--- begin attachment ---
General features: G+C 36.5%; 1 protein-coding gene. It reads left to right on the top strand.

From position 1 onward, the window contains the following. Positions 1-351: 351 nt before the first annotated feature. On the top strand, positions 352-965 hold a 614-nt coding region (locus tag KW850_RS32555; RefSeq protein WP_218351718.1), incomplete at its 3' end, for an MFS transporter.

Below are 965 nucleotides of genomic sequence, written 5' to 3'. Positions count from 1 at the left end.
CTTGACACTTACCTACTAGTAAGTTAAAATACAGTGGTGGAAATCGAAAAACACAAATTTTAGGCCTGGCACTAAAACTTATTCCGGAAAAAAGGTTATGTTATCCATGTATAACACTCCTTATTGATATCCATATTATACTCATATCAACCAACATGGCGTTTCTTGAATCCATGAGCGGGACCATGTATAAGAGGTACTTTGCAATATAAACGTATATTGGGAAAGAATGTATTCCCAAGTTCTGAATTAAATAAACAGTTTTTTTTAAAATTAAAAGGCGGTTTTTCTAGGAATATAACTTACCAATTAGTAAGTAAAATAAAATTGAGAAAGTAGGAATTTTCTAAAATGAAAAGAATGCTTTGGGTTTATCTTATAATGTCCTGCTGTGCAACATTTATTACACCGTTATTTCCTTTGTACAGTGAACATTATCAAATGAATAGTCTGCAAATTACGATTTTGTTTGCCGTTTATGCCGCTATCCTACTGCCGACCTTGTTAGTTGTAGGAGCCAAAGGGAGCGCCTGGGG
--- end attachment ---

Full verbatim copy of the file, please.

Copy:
General features: G+C 36.5%; 1 protein-coding gene. It reads left to right on the top strand.

From position 1 onward, the window contains the following. Positions 1-351: 351 nt before the first annotated feature. On the top strand, positions 352-965 hold a 614-nt coding region (locus tag KW850_RS32555; RefSeq protein WP_218351718.1), incomplete at its 3' end, for an MFS transporter.

Below are 965 nucleotides of genomic sequence, written 5' to 3'. Positions count from 1 at the left end.
CTTGACACTTACCTACTAGTAAGTTAAAATACAGTGGTGGAAATCGAAAAACACAAATTTTAGGCCTGGCACTAAAACTTATTCCGGAAAAAAGGTTATGTTATCCATGTATAACACTCCTTATTGATATCCATATTATACTCATATCAACCAACATGGCGTTTCTTGAATCCATGAGCGGGACCATGTATAAGAGGTACTTTGCAATATAAACGTATATTGGGAAAGAATGTATTCCCAAGTTCTGAATTAAATAAACAGTTTTTTTTAAAATTAAAAGGCGGTTTTTCTAGGAATATAACTTACCAATTAGTAAGTAAAATAAAATTGAGAAAGTAGGAATTTTCTAAAATGAAAAGAATGCTTTGGGTTTATCTTATAATGTCCTGCTGTGCAACATTTATTACACCGTTATTTCCTTTGTACAGTGAACATTATCAAATGAATAGTCTGCAAATTACGATTTTGTTTGCCGTTTATGCCGCTATCCTACTGCCGACCTTGTTAGTTGTAGGAGCCAAAGGGAGCGCCTGGGG